Still dealing with damage after the winter freeze? How to protect yourself

Consumer Reports

ROUND ROCK, Texas (KXAN) – Central Texans are working on repairing damage to homes and businesses after the devastating winter freeze from several weeks ago. 

“We have had thousands of customers in Texas that have been impacted by the damage,” said Steve Wilson, Senior Underwriting Manager at Hippo, a homeowners insurance company. The top three have been pipe bursts which have caused a lot of leaking… we know that our lines are often run through the attic. So, a lot of ceiling and wall damage to drywall insulation.”

Steve Wilson has talked to his Round Rock neighbors about door-to-door home improvement offers. (Courtesy: Steve Wilson) 

Wilson’s own neighborhood was covered with ice and snow. He explained that customers have also had roofs collapse and damage to homes from fallen trees across the state.

“You’ve already suffered one catastrophe, and we know it can be a challenge when you’re trying to find a contractor. So, we try to just make sure that we inform people,” said Wilson. 

What to do

As repairs continue and there’s a shortage of people to get the work done, Wilson said they’re warning customers to be wary of getting ripped off by following these tips:

  • Talk to your home insurance company. If you are insured, your insurance company is your most reliable source for repair assistance. 
  • If contractors knock, be wary. Seek a list of reliable contractors from your insurance company or search online for highly rated local services. 
  • Ask to see a license and proof of insurance. If the contractor is not insured, you could be liable for accidents on your property. If you are hiring the kind of worker who must be licensed by the state (such as an electrician), contact the licensing agency to check the person’s credentials and inquire about complaints. 
  • Get more than one estimate. Don’t be pushed into signing a contract or paying upfront. Take your time, do your research, no matter how urgent your repairs may be.

Be ready to walk away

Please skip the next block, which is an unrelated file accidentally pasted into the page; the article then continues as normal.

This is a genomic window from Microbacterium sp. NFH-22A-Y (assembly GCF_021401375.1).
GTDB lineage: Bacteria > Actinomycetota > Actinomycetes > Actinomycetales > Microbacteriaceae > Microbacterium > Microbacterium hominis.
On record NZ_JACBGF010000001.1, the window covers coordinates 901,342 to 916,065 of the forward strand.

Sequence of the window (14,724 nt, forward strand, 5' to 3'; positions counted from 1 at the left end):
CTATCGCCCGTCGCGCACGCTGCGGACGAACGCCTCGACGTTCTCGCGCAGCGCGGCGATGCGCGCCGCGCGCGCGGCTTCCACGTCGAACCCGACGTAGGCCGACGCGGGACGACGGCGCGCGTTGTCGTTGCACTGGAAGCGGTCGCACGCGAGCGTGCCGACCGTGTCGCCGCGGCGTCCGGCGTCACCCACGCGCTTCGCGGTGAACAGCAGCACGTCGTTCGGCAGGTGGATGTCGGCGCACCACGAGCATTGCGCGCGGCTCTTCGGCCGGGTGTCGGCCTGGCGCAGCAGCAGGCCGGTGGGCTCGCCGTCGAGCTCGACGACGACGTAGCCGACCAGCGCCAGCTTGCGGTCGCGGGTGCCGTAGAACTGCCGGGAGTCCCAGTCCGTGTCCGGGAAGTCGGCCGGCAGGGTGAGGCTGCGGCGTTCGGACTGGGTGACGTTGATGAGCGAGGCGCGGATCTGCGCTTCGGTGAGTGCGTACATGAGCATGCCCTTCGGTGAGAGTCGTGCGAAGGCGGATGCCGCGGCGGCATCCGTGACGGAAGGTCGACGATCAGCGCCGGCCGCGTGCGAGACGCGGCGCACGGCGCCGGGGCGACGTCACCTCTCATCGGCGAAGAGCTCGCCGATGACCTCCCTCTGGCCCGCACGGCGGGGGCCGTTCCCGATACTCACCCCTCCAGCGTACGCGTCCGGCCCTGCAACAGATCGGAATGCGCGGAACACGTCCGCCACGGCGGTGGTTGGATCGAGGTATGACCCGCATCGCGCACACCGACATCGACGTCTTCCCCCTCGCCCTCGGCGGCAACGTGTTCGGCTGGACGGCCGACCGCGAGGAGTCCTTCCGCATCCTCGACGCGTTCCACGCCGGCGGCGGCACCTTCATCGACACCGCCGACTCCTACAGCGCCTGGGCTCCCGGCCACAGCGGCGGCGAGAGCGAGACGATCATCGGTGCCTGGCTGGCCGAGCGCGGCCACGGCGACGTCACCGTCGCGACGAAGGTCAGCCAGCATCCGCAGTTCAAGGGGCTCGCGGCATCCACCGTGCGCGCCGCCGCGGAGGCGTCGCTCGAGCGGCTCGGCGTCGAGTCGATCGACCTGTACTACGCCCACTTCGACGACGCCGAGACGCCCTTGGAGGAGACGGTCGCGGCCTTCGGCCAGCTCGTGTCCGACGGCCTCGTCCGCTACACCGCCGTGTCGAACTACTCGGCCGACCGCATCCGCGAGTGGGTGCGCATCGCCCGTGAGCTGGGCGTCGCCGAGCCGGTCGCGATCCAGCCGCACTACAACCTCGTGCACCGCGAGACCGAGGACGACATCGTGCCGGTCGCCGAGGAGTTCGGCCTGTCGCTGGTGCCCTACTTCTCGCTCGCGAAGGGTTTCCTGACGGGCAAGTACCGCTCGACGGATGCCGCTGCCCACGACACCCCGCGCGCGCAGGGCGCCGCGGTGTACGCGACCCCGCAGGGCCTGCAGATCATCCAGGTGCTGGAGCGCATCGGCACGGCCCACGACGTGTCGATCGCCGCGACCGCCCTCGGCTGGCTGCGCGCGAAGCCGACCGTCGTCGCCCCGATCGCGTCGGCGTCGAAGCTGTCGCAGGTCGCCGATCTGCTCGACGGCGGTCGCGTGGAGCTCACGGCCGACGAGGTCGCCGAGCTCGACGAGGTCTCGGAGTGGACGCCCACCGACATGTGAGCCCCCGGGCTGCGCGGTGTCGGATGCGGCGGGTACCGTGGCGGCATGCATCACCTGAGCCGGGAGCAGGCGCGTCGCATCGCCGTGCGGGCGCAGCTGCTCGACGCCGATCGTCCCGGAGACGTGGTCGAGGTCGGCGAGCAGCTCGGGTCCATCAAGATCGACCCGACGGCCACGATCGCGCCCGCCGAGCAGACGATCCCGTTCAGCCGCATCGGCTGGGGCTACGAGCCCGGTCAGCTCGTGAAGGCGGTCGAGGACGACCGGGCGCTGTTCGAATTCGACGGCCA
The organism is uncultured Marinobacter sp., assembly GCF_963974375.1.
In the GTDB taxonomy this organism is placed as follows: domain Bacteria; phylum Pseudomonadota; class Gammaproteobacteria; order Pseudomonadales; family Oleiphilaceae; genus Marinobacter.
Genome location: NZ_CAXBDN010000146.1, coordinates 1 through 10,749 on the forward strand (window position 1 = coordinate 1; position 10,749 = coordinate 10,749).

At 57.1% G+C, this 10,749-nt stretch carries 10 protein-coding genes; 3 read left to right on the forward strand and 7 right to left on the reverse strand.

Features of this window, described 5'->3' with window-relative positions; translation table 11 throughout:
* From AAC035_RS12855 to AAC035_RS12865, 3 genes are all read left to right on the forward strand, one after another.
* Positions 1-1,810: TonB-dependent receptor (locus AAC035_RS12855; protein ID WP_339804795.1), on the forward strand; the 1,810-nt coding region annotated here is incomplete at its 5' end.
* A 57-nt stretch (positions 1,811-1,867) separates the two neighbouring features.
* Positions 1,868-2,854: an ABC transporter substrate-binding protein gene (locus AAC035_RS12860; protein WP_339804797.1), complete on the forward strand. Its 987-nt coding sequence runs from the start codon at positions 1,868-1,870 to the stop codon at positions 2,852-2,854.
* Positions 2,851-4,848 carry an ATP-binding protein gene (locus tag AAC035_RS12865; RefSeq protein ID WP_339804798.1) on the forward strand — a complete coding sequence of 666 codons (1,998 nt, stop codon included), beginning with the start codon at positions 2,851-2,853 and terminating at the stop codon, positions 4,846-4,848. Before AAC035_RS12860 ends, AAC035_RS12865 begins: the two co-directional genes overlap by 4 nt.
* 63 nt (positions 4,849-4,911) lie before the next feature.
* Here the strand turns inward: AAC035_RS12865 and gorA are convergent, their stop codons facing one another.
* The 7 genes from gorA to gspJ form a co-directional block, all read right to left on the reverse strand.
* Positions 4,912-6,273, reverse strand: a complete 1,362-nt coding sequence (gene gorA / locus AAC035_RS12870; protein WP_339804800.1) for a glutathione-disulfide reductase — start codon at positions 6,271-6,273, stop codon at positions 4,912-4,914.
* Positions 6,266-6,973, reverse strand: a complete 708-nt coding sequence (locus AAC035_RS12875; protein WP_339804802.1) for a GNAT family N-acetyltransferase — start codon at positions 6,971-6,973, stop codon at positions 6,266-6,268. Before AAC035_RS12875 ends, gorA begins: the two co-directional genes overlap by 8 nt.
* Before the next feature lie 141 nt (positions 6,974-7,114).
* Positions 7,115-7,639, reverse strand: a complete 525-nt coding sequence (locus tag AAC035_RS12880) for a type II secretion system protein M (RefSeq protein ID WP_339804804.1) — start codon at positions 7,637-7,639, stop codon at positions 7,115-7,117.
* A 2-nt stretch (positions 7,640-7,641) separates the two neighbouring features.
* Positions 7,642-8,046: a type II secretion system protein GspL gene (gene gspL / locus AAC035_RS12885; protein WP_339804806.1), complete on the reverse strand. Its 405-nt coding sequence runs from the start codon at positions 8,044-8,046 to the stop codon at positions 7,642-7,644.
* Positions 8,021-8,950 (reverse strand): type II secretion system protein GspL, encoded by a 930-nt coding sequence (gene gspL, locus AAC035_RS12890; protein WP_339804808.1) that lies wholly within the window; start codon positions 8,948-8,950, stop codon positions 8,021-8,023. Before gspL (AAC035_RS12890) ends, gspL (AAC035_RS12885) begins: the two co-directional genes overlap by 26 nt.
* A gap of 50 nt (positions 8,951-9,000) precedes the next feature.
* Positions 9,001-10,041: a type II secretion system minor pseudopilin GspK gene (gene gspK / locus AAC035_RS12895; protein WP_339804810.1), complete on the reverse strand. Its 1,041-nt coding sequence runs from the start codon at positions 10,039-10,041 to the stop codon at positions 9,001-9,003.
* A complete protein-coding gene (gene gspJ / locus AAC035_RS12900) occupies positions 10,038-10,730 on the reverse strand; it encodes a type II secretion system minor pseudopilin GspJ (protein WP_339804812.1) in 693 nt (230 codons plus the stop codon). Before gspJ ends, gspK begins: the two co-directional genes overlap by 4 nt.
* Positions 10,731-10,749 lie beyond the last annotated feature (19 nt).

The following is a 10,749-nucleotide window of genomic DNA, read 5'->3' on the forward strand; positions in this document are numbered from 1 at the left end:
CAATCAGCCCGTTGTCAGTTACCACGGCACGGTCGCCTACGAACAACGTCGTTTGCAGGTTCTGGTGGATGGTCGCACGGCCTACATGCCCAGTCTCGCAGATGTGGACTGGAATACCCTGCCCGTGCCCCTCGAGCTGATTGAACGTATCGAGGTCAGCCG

“We have to maintain that guard as a consumer – as a homeowner to say, ‘Hey, if you can’t answer these basic questions of why do you want cash upfront? Why won’t you put this in writing? Why won’t you give me references? Why won’t you show me your permits and insurance?’ We need to be able to walk away,” said Bruce Dorris, President and CEO of the Association of Certified Fraud Examiners (ACFE). 

The Austin-based organization provides businesses and government agencies in the anti-fraud field with training, education and the credentials to investigate, detect and prevent fraud cases across the country. IN-DEPTH: Here’s where to get help after the historic winter storm in Texas 

“If someone shows up – out of the blue – out of nowhere and offering you these services that you have not been able to get as a consumer for several weeks and… it appears too good to be true, then it probably is,” explained Dorris. 

He said look for these red flags

  • Cash only deals. Don’t pay in cash. You want to have a paper trail. Don’t wire money and don’t make the final payment until the work is completed.
  • Not local. Work with someone who has an established history working in your area. If they’re from out of state helping out, check to see if they are with a charitable organization or have a relationship with a business and then verify. 
  • No references. Get references from past customers. Check for reviews and ratings online. 
  • Watch what you post online. Social media is a great tool for recommendations but can also invite people to your neighborhood looking for an opportunity. Be careful of what you post and alert neighbors of anything suspicious. 

“You’ve got the limited supply of those in those particular trades and then the desperation that the need of consumers who just want to live in their homes and not have to have buckets out every day,” said Dorris. “They’re taking advantage of that and that’s why we have to maintain that skepticism.”

If you’re a victim 

Dorris and Wilson also said that until you are certain you are working with a reputable company you should guard your personal financial information. 

Federal recovery officials including FEMA explained that it’s important to take a picture of your contractor, their vehicle and license plate along with their business card and driver’s license.MORE: FEMA warns of fake phone number for Texas winter storm hotel stays 

The Federal Trade Commission, the government agency that tracks fraud cases, said last year it received nearly 500,000 reports where someone pretended to be from a government agency or business. 

The agency said people reported losing $1.2 billion in COVID-19 and stimulus related reports. 

Consumers are encouraged to report concerns to their local law enforcement agency, the Texas Office of the Attorney General by calling 800-621-0508 or call the free FEMA Disaster Fraud Hotline at 866-720- 5721 available 24-hours a day.

A report can also be made regarding a person or business with the FTC or the Better Business Bureau

Copyright 2021 Nexstar Media Inc. All rights reserved. This material may not be published, broadcast, rewritten, or redistributed.

April 29 2021 07:00 pm

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